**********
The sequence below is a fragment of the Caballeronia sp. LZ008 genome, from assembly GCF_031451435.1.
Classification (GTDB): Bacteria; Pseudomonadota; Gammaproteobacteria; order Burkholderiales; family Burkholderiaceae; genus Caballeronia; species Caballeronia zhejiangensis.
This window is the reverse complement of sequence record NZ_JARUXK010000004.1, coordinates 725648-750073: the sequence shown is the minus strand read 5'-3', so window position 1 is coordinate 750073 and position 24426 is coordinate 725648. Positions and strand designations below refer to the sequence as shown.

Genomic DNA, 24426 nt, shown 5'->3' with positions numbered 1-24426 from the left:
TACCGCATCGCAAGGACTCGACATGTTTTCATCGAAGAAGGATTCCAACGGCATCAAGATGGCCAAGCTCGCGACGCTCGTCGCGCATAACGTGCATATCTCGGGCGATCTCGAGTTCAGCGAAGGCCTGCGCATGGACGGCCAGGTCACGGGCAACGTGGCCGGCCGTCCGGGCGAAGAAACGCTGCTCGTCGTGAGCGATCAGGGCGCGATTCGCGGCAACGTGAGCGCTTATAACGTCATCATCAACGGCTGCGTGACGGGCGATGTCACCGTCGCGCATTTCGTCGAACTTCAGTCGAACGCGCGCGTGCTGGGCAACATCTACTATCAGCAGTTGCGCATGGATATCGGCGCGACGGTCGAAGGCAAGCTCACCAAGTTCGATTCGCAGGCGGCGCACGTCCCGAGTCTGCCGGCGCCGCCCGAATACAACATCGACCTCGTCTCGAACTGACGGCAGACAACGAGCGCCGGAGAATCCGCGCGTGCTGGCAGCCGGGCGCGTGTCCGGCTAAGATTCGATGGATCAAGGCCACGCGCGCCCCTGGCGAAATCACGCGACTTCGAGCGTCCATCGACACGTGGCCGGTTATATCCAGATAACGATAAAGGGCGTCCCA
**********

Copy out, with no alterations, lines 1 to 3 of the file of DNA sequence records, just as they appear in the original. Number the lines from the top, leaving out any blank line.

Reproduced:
The sequence below is a fragment of the Caballeronia sp. LZ008 genome, from assembly GCF_031451435.1.
Classification (GTDB): Bacteria; Pseudomonadota; Gammaproteobacteria; order Burkholderiales; family Burkholderiaceae; genus Caballeronia; species Caballeronia zhejiangensis.
This window is the reverse complement of sequence record NZ_JARUXK010000004.1, coordinates 725648-750073: the sequence shown is the minus strand read 5'-3', so window position 1 is coordinate 750073 and position 24426 is coordinate 725648. Positions and strand designations below refer to the sequence as shown.